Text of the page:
The plaintiff’s mother was killed in a car accident that was caused by another driver. The at-fault driver possessed a valid license at the time of the accident that was issued by the Department. However, the driver’s license had been suspended several years prior and had only recently been reinstated.

Evidently, when the at-fault driver applied for reinstatement, the Department issued the license without submitting relevant medical forms to the Department’s medical advisory board. There were rules in place governing when a referral was proper, but those rules allowed for the Department to use its discretion in making referrals. The plaintiff’s claim was that the Department’s failure to refer the at-fault driver’s application to the review board was negligent.

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In early November, the Supreme Court of Connecticut heard oral arguments stemming from a governmental immunity matter. According to the court’s written opinion, the plaintiff was hit by a vehicle near his school’s driveway. Through his parents, he brought a lawsuit against several defendants, including the superintendent and assistant principals of the school. The plaintiff argued that the named defendants negligently supervised the school’s staff and students, and as a result the plaintiff suffered injuries.

SchoolyardThe defendants moved for summary judgment, arguing that they enjoyed governmental immunity and could not be held liable. The trial court agreed and found that the defendants’ duty to supervise the students and staff was considered discretionary, and as a result governmental immunity applied. The trial court also found that although the superintendent and principals had a ministerial duty to assign staff to guard the lot, these administrators were also entitled to summary judgment because they fulfilled their duty by creating a schedule of assigned staff to monitor the lot. However, on the day in question, there was no staff member monitoring the lot because the scheduled staff member was out sick.

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The Supreme Court in the State of Rhode Island ruled on a case stemming from a tragic diving accident occurring back in 2008. The plaintiff, then 29, became paralyzed from the neck down after diving into a pond at a Veterans Memorial Park. The man and his wife filed a case against the state Department of Environmental Management and two individuals for negligence under a theory of premises liability.

Lake at DuskThe family claimed that the state failed to warn and guard against a dangerous condition on their property. The jury at the trial court returned a verdict in favor of the state. The plaintiffs then went on to file a motion for a new trial, but the state filed a cross-motion, arguing that they did not owe a duty to the plaintiff. The court referred to the state’s recreational use statute and found that although the state acknowledged the design of the pond was hazardous, the plaintiff also admitted that he was aware of the danger and that he may have been irresponsible in failing to check the depth of the water. The Supreme Court found that, even in looking at the evidence in the light most favorable to the plaintiff, the behavior of the state did not rise to egregious conduct. Moreover, there was no evidence to support the premise that the state “willfully or maliciously” failed to warn or guard against the dangerous condition. As a result, the court entered a judgment in favor of the State.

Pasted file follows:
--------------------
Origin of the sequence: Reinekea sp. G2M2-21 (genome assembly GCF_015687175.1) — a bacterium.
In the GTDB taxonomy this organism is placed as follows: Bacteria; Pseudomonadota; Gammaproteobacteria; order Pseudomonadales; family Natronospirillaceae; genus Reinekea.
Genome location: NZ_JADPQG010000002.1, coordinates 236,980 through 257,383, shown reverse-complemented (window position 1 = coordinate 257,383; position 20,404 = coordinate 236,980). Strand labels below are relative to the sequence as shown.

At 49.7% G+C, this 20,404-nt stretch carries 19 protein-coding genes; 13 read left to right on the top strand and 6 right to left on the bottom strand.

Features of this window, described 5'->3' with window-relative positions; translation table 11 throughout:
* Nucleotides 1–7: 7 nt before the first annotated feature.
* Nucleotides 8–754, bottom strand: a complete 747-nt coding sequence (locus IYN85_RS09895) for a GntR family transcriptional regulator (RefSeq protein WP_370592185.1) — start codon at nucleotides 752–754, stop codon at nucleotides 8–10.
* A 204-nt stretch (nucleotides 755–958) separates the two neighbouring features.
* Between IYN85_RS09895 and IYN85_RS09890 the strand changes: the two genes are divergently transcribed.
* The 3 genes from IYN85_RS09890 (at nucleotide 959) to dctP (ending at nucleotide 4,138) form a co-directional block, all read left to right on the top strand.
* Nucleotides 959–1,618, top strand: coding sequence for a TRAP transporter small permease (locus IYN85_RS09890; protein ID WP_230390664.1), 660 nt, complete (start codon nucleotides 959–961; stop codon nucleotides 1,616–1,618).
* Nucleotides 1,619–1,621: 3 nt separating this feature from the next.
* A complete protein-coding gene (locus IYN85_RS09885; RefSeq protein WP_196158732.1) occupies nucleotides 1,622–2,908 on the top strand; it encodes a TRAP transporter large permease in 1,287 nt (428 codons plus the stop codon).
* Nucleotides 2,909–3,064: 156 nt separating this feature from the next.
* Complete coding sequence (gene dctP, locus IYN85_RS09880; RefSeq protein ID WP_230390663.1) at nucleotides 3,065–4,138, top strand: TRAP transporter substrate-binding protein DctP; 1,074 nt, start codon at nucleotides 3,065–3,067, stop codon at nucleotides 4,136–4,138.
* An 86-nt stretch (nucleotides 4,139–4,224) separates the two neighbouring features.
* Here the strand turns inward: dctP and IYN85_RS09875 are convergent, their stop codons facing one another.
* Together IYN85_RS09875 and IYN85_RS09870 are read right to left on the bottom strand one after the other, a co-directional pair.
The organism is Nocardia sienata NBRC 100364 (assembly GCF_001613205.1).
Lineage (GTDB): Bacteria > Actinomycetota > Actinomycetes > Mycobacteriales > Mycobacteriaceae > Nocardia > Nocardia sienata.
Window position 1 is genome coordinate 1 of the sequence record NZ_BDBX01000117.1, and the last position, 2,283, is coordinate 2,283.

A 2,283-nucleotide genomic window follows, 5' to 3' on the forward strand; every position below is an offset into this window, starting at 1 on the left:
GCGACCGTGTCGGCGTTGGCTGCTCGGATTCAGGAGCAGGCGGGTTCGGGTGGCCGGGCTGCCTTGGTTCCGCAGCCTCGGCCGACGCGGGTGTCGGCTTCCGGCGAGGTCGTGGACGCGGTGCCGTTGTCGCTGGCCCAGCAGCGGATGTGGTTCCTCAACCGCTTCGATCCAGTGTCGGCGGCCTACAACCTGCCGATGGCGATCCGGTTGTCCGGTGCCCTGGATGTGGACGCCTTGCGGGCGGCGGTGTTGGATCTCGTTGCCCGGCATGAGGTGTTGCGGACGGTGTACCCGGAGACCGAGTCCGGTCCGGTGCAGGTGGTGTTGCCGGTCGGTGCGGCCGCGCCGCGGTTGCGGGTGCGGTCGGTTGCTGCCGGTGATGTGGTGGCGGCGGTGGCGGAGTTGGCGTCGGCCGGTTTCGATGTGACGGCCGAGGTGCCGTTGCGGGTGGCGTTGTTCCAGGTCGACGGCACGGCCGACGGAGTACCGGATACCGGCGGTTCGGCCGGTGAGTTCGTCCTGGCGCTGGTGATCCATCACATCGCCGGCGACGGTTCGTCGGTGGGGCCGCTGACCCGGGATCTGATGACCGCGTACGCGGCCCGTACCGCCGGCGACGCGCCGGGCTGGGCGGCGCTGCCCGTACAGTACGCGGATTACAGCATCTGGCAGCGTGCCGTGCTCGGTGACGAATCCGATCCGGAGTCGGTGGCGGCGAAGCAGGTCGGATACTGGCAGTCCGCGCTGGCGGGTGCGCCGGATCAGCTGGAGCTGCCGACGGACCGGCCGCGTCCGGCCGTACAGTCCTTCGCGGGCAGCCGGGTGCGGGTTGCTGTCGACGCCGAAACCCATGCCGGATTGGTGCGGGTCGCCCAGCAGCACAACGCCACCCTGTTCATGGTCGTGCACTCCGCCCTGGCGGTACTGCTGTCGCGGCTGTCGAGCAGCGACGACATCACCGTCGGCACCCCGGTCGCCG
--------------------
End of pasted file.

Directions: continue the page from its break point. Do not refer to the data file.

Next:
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The New Mexico Court of Appeals recently decided in favor of a plaintiff in a loss of consortium case stemming from a March 2010 accident. Apparently, several Albuquerque police officers responded to a report of a stolen car in a parking lot. The officers parked in various locations around the parking lot in unmarked cars.

Police SirensThe decedent and his children drove into the parking lot and parked next to the stolen car, and one of his children got out of the car and walked up to the stolen vehicle. The officers then parked one car behind the father, and as the father was backing out of the spot, he hit the police car. The officer then shot at the father’s car and hit him in the chest. Tragically, the unarmed father died from the gunshot wounds.

About four years later, the children’s guardian brought a lawsuit against the city for loss of consortium under the Tort Claims Act, arguing that the defendant shot the father in violation of City policy, and the father did not pose a threat. Furthermore, they contended that the city was also responsible for the death in the negligent hiring, training, and retraining of the officer who killed the father.